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Sylvia Plath in her works of poetry emphasized on death as the main theme of her poems. In this research paper the theme of death is discussed in detail pointing out from a number of her poems. There are several other poems that she used in her poems. However, in minimal quantity going by the number of poems she came up with and comparing with the number she did on death as a theme. The development of the themes by Plath seem to be a matter of personal experiences that pushed her to extends of even attempting suicide. The theme of death is outlined in her works as a part of his life. This mini-essay research paper focuses on the influences that led to the themes by the poet; also as a main point to the insight of the poetry and the development of the themes, focus is emphasized on the language use.
THE THEME OF DEATH
Lady Lazarus expresses the theme of death in the recentness of being reborn; each and every time, trying to commit suicide, only to be persuaded otherwise, being forced to go back to the same old hard life that pushed her to the position. Rebuking life and its unpleasant surprises, she expresses her sincerity in terms of hoe she feels about dying. These are not cases of witnessing people die but inflicting harm to her that would lead to death. The main focus of the poem is to point out the resentment she has for people around her who seem to be actually caring for but in real sense they do no know what she is going through. The inability of them to see and understand her despair and in capability of carrying on with her life or in other terms to create a new life she could relive a better life; all this is pointed out in this particular poem.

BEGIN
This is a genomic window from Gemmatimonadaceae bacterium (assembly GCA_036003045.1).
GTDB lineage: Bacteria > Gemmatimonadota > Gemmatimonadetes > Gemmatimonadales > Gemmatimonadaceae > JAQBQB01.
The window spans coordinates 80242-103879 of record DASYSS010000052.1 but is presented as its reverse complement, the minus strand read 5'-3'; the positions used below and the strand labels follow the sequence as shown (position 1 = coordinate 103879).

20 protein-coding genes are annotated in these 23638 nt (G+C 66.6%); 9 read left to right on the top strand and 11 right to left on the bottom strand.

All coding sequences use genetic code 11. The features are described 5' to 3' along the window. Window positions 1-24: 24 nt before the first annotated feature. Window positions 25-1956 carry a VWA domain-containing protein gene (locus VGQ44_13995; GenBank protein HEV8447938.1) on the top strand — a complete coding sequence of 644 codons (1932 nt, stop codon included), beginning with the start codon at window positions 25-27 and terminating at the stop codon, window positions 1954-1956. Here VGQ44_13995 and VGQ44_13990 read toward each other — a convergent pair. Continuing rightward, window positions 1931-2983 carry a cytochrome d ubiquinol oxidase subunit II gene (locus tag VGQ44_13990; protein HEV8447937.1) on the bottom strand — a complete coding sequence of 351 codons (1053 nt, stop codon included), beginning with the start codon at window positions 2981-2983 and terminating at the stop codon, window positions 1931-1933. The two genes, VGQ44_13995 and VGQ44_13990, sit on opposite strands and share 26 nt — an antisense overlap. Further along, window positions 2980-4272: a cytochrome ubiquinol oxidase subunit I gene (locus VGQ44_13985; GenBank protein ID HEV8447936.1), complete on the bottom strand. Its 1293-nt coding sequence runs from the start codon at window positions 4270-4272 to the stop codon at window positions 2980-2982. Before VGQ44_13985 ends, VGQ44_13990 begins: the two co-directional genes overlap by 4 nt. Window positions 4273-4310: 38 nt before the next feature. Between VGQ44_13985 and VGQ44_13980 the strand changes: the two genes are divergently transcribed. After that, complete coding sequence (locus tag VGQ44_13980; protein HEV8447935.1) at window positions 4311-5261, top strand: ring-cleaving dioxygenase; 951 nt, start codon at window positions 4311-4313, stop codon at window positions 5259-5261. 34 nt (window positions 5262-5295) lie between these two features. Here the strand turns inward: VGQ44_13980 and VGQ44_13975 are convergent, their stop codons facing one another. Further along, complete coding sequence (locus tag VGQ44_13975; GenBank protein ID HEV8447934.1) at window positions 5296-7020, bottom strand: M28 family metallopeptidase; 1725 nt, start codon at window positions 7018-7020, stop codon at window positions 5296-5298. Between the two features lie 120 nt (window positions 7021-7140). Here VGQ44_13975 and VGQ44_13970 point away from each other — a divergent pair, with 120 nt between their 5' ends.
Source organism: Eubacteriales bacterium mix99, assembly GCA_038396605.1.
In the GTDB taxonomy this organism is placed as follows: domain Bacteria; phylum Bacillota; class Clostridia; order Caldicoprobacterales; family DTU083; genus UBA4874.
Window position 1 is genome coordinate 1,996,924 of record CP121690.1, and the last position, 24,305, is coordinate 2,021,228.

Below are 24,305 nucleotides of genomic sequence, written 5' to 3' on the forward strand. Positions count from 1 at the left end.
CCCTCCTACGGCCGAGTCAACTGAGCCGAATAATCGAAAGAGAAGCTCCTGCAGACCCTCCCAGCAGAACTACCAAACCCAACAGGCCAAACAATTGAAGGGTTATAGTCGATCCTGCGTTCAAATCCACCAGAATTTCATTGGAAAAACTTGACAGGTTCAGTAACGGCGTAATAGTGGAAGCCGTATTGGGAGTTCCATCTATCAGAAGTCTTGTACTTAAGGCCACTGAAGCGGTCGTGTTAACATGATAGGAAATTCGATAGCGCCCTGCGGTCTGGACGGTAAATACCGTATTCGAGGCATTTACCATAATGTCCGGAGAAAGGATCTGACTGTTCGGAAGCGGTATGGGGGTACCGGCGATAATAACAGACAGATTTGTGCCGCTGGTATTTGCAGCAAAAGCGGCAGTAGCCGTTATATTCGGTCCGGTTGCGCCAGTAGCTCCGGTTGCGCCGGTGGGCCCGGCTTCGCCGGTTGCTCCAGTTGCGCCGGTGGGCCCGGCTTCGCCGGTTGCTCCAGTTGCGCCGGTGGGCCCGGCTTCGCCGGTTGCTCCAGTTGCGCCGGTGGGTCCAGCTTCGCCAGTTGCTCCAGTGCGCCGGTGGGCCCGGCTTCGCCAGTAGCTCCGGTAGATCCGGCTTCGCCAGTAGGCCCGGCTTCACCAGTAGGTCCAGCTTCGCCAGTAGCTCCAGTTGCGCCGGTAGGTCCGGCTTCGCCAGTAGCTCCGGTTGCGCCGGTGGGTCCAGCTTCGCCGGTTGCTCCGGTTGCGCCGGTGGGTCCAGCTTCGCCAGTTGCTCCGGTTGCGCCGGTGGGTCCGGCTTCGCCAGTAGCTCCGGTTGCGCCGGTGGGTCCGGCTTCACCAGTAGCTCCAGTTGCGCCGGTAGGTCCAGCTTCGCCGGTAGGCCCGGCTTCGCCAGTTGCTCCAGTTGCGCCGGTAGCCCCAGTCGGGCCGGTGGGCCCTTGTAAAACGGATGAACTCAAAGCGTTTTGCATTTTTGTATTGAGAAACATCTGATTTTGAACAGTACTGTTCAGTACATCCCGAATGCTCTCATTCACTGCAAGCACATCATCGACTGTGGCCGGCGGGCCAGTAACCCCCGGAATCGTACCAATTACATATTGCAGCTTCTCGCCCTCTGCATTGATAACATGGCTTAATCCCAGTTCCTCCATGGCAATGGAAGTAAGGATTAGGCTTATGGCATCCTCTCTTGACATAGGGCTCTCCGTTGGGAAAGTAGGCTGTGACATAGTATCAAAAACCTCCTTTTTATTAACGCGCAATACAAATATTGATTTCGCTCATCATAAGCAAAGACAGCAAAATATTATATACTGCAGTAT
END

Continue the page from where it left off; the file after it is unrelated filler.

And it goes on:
Developing of the death theme in Plath’s poetry is an element of discrediting life to a certain degree pointing out factors on a personal basis. Bell Jar and Mad Girl’s Love Song are other poems within which she does not associate with death directly, however she writes in a manner as though to express curiosity of how it would feel if a sudden bad happening that could be leading to death happened. The things that she termed as the main motivators in the development of the death theme are life, personal experiences and the reaction of people towards the actions and reactions of her life experiences. The use of language in this theme is not censored in a way of objectifying death but rather straight forward and to the point. Use of metaphors is a rare case in this theme, as the occurrences and expectations are aired straight forward although very figurative to bring out the element of pity and remorse to readers. (Melander 1972)
Arrival of the Bee Box is an open poem that can be interpreted according to whatever aspect of life one may need to associate it with. The aspect of racism in this poem is not as pronounced as one would expect to declare it a poem of racism. The bee box in some interpretation can be considered the pockets and greed of the black people in which the arrival is at the white man’s land. The bees are the blacks arriving to harvest nectar from the blossomed flowers on the white land. The development of the racism theme is not a major work of Plath. The focus on racism is developed to address the effects of allowing other races to plow where they didn’t so. These themes together with that of aging as depicted in the poem On ‘Daddy’ are not thought to be main her work of poetry. The ageing theme as pointed out in the On ‘Daddy follows as an element of personal rejection, rejection of people and the changes of life. This rejection gives a clear path to the theme of death and the precision of her death by suicide. (Brennan 1999)
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Developing the theme of death was as a means of expressing the inner situation of the poet Plath. Poetry like Lady Lazarus and Bell Jar point out this theme within which she refers to her situation and that of others where she thinks only death seems to be the ultimate solution. The ageing theme as expressed in ‘On Daddy’ is seen as the way in to the theme of death. This theme circulates around rejection to oneself, family and the changing times which ushers in the idea of seeking suicide to cater for the personal torment.
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